Studying Abroad: 8 Students Weigh In With What Helped Them Most
The experience of studying abroad is, for many, a once-in-a-lifetime moment. If you are fortunate enough to get this opportunity, you need to take it seriously and do your research to make the most of it. In the following article, we will be looking at what some other students have had to say about their studying abroad experiences. Let’s begin!
Celia Ramajo, Belgium
Get a bank account that has good conditions for use abroad. For example, one that doesn’t charge commission each time you withdraw, allows online transfers and queries, and provides more than one card (in the case of theft or loss). There are many banks that don’t offer all these features, and it’s so important not having money problems when you’re living abroad on your own.
Erin Frances Walton, Chile
As tempting as it may be, resist the initial urge to blow your budget on gorgeous knickknacks, meals out, and traditional handicrafts. Remember, you’ll be in your new home for several months and your pennies need to last. To keep to a reasonable budget, use this time to learn how the locals eat and shop. Avoid paying more for services and transport by asking your teachers or host family what the local prices are. Our best tip? If your visa conditions allow, find a part-time job. Not only will your income increase, but your language skills will quadruple!
Dale, New York
Towards the end of freshman year, I decided I wanted to study abroad during my sophomore year spring semester. Right away I started planning. Over the summer, I found the program I wanted to do and researched all the details about it. I went ahead and booked my flight and even lined up an apartment I found on Airbnb. Then once school started back in the fall, I applied for my program and was accepted to it. Finally, in the months leading up to my departure, I obtained the student visa I needed and locked down some other details like registering for classes.
Planning ahead is crucial because there are a LOT of details you will need to take care of before you study abroad. I recommend that you start planning at least six months in advance of when you plan to leave so you have time to get everything done.
Andy Steves, Europe
“Centrally located” is relative — is the hostel in the center of the Old Town or close to a drab business center? Make sure to look at a map to figure out where the city center is and where the hostel is in relation. It’s not terrible to stay outside the center, but check into the public transportation needed so that you don’t end up spending more on transfers than splurging for a slightly more expensive bed. Search engines like Hostelworld will let you search for hostels in map views to help with this.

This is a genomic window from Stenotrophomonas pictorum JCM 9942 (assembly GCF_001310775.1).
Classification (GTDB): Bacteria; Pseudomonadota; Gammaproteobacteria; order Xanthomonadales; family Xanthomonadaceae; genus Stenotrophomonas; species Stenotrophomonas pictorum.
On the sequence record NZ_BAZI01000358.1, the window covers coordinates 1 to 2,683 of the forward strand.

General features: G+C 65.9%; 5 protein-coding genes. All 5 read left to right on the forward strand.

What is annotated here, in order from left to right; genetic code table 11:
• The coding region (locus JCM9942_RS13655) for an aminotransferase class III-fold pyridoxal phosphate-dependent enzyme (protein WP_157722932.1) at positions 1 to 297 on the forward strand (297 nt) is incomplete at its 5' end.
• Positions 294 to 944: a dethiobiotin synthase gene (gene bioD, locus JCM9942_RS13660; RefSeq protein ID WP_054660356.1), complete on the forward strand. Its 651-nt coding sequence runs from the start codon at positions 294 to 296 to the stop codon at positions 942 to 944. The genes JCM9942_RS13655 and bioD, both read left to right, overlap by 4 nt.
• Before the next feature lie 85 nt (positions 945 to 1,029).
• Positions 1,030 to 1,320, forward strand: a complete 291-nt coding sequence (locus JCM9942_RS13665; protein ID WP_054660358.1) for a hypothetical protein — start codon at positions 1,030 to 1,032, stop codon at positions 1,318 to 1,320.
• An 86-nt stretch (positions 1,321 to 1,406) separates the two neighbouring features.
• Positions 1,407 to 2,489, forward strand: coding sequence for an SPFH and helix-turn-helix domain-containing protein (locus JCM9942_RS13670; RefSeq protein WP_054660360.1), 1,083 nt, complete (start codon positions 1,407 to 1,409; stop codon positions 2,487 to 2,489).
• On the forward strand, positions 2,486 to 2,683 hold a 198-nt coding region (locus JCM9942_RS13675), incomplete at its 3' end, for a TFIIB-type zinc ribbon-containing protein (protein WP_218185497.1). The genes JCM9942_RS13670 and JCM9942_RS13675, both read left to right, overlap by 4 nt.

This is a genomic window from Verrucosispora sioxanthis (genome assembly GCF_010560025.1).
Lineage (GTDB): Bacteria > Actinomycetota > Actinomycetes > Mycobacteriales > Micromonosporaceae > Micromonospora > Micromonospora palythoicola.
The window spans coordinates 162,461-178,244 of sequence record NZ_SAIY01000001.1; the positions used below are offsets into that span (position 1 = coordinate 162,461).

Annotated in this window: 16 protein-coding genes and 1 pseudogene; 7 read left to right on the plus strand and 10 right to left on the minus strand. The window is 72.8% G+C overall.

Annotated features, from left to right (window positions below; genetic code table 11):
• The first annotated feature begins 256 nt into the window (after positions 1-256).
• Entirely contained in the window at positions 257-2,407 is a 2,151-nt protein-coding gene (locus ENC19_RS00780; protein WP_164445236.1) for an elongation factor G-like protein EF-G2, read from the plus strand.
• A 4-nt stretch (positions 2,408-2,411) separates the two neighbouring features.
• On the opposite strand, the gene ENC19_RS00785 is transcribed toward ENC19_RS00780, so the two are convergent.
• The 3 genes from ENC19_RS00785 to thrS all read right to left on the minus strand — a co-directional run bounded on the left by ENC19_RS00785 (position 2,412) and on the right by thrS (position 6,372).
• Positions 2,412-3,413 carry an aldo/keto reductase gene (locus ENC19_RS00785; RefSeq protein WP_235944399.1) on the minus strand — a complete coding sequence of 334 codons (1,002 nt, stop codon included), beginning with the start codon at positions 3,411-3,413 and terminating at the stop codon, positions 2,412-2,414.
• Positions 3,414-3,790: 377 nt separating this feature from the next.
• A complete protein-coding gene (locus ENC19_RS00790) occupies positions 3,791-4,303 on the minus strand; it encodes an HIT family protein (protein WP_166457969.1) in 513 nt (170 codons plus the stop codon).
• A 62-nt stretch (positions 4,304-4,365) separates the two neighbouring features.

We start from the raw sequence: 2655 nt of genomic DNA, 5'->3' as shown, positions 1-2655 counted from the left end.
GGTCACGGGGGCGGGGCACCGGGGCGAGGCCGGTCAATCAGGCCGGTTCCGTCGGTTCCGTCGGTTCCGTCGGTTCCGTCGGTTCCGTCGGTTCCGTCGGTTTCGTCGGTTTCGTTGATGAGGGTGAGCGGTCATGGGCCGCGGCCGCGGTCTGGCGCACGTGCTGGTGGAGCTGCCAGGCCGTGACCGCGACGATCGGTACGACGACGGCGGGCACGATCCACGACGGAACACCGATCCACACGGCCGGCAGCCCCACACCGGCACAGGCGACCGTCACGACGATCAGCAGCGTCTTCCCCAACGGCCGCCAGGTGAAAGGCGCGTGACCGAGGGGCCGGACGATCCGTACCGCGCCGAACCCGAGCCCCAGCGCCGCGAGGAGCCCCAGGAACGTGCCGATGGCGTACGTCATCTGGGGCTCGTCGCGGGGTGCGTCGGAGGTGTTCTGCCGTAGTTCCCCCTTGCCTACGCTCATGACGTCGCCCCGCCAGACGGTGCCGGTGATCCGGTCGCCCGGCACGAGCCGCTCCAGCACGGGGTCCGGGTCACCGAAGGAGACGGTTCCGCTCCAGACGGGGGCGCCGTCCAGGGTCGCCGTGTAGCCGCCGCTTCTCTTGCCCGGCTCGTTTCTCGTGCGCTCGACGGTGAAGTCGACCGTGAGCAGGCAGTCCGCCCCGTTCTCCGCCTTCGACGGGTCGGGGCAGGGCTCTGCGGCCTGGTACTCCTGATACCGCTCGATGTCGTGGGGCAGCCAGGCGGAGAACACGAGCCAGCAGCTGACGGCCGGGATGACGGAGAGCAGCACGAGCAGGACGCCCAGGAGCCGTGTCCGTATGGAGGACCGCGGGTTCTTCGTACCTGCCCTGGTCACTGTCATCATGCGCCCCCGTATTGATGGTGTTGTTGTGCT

Liden & Denz, Russia
The best advice is to try and overcome … insecurities by truly embracing your time abroad. Take part in everything school has to offer – field trips, excursions, and traditional cuisine master classes. Make friends in school – teachers included – and outside. Use social networks. Ask questions. Read the local news. Do the bar hopping with locals. Say yes to that coffee date, strike up conversation in basic Russian and go exploring! The “best time of your life” cliché is a cliché for a reason – it’s true!
Seth Peyla, United Kingdom
If you’re comfortable and feel safe, DO take trips alone – you can decide where to stay, eat, and explore without having to ask anyone else.
Itunu Abolarinwa, United Kingdom
Google is free. However, sometimes you just don’t know what questions to ask. Here are a few things to consider: What are the living costs? Are the food and accommodations expensive? Regarding academics: How are the semesters organized in your study abroad program? What is the workload like? How will you be assessed and how will your grades translate back to your home college?
It’s also worth thinking about the culture and accessibility of the city in which you’ll be studying. What is the transportation like? Are there good barbers or places where you can get your hair cut or styled? What is the culture of your university or country? Is it very liberal or very conservative? The answers to these questions can help your experience.
Rachel Bergan, South Carolina
Now I’m not trying to scare you, but living conditions in Europe can be less than glamorous. I live in off-campus housing in South Carolina, where we are downright spoiled: I live in a 4 bed, 4.5 bath house, with walk in closets, a full laundry system, and a community with two pools and two fitness centers. I was in for a serious reality check when I walked into my apartment in Florence. I had to walk up four flights of stairs (which made it pretty entertaining when my roommates and I tried to lug our 50 pound suitcases up them) with six other girls in an apartment that was about 1,000 square feet. We were literally living on top of each other. Your “closet” will likely be smaller than your freshman dorm room closet, the floors will likely be marble (read: freezing), and it is unlikely that you will have heat or air conditioning.
Studying Abroad Is An Exciting Time
True adventure is a rare thing in the life of an average person. Studying abroad gives you the chance to have an adventure of your very own, seeing places that you might very well never see again but creating memories destined to last a lifetime.
Now it’s your turn, readers. What are some of the tips that you would most like to share from your experiences of studying abroad? Share them in the comments section below!
[Featured Image by Flickr Creative Commons]